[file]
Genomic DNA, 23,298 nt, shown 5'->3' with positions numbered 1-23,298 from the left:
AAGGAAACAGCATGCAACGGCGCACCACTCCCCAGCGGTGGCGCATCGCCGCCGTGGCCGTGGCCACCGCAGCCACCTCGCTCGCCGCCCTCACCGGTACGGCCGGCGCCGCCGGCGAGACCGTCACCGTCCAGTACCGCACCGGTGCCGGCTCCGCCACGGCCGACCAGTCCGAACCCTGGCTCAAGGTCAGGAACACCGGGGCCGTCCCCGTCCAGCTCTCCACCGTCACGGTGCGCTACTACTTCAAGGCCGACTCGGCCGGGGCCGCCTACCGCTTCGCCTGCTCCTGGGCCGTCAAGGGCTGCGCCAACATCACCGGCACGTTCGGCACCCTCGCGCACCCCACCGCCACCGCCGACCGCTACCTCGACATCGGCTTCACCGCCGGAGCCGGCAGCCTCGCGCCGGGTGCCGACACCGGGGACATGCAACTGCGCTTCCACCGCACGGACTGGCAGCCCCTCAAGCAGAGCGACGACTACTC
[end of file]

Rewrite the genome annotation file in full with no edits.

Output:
Genomic DNA, 23,298 nt, shown 5'->3' with positions numbered 1-23,298 from the left:
AAGGAAACAGCATGCAACGGCGCACCACTCCCCAGCGGTGGCGCATCGCCGCCGTGGCCGTGGCCACCGCAGCCACCTCGCTCGCCGCCCTCACCGGTACGGCCGGCGCCGCCGGCGAGACCGTCACCGTCCAGTACCGCACCGGTGCCGGCTCCGCCACGGCCGACCAGTCCGAACCCTGGCTCAAGGTCAGGAACACCGGGGCCGTCCCCGTCCAGCTCTCCACCGTCACGGTGCGCTACTACTTCAAGGCCGACTCGGCCGGGGCCGCCTACCGCTTCGCCTGCTCCTGGGCCGTCAAGGGCTGCGCCAACATCACCGGCACGTTCGGCACCCTCGCGCACCCCACCGCCACCGCCGACCGCTACCTCGACATCGGCTTCACCGCCGGAGCCGGCAGCCTCGCGCCGGGTGCCGACACCGGGGACATGCAACTGCGCTTCCACCGCACGGACTGGCAGCCCCTCAAGCAGAGCGACGACTACTC